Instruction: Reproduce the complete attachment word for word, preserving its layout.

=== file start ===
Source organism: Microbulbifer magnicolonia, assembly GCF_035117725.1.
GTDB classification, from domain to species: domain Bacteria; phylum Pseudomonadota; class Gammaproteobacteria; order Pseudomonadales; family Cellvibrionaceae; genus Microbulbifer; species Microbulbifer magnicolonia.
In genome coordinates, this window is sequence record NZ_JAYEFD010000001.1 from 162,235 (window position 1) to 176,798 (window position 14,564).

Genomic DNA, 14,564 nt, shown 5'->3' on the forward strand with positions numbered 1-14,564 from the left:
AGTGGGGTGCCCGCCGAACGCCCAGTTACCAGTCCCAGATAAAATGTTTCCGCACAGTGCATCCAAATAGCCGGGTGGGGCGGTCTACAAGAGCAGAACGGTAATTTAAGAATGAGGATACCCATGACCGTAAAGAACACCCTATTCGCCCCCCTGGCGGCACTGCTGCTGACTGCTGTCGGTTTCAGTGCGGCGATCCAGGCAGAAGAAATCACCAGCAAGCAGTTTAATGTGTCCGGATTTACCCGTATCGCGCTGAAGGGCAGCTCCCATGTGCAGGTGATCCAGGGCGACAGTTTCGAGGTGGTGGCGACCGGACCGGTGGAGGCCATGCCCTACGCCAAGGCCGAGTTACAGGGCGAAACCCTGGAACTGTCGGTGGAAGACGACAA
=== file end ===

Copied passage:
Source organism: Microbulbifer magnicolonia, assembly GCF_035117725.1.
GTDB classification, from domain to species: domain Bacteria; phylum Pseudomonadota; class Gammaproteobacteria; order Pseudomonadales; family Cellvibrionaceae; genus Microbulbifer; species Microbulbifer magnicolonia.
In genome coordinates, this window is sequence record NZ_JAYEFD010000001.1 from 162,235 (window position 1) to 176,798 (window position 14,564).

Genomic DNA, 14,564 nt, shown 5'->3' on the forward strand with positions numbered 1-14,564 from the left:
AGTGGGGTGCCCGCCGAACGCCCAGTTACCAGTCCCAGATAAAATGTTTCCGCACAGTGCATCCAAATAGCCGGGTGGGGCGGTCTACAAGAGCAGAACGGTAATTTAAGAATGAGGATACCCATGACCGTAAAGAACACCCTATTCGCCCCCCTGGCGGCACTGCTGCTGACTGCTGTCGGTTTCAGTGCGGCGATCCAGGCAGAAGAAATCACCAGCAAGCAGTTTAATGTGTCCGGATTTACCCGTATCGCGCTGAAGGGCAGCTCCCATGTGCAGGTGATCCAGGGCGACAGTTTCGAGGTGGTGGCGACCGGACCGGTGGAGGCCATGCCCTACGCCAAGGCCGAGTTACAGGGCGAAACCCTGGAACTGTCGGTGGAAGACGACAA